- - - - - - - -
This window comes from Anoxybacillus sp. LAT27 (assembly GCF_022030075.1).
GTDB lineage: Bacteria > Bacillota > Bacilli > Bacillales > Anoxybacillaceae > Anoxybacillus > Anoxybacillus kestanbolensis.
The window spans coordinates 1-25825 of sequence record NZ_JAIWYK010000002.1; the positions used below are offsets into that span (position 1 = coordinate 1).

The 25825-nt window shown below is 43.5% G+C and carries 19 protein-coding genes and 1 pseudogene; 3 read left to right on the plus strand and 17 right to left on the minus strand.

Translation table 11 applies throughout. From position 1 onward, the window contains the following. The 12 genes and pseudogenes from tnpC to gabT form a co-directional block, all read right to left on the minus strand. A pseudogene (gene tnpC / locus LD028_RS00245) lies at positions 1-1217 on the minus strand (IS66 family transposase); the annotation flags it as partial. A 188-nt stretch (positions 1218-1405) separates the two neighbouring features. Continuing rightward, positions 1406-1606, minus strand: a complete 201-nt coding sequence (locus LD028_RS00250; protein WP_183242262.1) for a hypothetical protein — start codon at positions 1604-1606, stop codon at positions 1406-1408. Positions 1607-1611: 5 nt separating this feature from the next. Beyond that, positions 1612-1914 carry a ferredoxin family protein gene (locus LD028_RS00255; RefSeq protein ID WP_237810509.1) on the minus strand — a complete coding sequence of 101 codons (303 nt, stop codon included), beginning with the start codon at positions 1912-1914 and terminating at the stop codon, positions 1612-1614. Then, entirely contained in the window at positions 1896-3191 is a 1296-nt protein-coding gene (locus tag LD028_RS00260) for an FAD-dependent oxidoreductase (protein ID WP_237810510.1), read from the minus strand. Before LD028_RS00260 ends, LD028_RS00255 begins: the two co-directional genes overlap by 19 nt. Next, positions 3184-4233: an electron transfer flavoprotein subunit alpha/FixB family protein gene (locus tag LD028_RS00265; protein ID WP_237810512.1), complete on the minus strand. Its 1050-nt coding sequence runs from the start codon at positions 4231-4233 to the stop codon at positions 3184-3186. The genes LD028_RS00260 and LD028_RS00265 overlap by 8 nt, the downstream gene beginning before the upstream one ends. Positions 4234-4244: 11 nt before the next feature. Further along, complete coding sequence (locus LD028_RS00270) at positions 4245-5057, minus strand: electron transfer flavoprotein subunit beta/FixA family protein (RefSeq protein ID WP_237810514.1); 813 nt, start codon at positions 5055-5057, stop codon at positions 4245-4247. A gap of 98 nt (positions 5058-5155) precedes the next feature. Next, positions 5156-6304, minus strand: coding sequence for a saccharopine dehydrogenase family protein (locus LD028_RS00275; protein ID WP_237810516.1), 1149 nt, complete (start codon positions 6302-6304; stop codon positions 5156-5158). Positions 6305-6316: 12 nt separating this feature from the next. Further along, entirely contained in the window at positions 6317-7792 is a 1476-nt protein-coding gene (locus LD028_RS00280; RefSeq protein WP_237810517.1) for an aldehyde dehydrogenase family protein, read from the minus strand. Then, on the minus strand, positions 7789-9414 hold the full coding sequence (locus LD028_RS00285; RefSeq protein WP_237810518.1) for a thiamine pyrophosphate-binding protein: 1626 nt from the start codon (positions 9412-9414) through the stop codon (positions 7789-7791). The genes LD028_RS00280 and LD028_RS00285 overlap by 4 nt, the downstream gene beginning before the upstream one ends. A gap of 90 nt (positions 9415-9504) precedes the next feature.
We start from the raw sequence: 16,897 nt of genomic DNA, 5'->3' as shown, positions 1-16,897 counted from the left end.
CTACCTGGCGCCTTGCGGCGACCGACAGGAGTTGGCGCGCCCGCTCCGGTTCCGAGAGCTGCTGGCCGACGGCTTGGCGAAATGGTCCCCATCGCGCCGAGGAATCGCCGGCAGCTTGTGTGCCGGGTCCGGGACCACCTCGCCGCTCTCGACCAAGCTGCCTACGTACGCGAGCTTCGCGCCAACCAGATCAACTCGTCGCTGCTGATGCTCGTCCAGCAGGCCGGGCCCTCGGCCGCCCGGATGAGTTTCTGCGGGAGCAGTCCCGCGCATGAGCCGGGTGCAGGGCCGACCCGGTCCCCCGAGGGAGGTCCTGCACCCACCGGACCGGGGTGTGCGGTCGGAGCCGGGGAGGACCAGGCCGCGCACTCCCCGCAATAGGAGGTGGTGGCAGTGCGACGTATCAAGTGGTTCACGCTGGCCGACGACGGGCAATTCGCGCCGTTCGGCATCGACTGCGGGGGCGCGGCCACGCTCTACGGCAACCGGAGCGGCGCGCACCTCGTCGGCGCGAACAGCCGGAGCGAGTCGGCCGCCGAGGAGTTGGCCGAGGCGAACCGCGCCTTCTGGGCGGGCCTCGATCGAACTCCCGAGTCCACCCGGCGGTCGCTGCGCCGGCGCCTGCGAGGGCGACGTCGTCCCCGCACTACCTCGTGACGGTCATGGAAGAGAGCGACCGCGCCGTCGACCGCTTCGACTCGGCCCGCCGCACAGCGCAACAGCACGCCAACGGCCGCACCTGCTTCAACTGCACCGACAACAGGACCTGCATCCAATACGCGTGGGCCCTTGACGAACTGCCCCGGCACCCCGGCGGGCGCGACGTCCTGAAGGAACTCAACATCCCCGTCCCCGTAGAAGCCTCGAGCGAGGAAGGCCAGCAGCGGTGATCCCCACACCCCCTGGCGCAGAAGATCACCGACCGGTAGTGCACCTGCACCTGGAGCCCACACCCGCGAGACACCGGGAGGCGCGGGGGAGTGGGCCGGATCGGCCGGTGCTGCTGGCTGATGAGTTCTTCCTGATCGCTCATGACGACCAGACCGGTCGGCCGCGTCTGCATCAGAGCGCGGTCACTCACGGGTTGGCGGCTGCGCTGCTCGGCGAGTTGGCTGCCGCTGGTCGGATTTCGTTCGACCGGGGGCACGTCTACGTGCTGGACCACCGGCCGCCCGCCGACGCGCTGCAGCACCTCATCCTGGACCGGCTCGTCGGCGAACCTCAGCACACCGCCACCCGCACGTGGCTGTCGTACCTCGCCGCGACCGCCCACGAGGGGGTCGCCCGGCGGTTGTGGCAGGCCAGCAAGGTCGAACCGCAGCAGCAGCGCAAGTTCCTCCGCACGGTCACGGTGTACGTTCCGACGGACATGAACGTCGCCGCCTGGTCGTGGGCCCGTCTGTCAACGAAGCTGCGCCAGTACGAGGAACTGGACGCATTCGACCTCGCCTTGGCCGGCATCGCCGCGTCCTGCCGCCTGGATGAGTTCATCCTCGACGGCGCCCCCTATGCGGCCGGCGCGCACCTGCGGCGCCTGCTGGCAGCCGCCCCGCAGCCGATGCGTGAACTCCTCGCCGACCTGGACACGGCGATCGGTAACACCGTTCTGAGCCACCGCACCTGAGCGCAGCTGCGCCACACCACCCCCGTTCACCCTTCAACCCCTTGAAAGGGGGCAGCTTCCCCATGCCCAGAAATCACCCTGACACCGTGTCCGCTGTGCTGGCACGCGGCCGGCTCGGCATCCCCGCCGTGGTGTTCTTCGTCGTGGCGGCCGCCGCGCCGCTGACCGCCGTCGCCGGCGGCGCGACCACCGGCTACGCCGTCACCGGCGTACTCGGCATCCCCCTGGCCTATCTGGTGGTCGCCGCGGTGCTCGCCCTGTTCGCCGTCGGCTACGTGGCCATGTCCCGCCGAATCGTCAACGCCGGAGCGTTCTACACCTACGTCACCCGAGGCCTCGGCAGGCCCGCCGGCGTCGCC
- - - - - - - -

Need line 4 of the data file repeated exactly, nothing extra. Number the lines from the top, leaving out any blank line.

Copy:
The 25825-nt window shown below is 43.5% G+C and carries 19 protein-coding genes and 1 pseudogene; 3 read left to right on the plus strand and 17 right to left on the minus strand.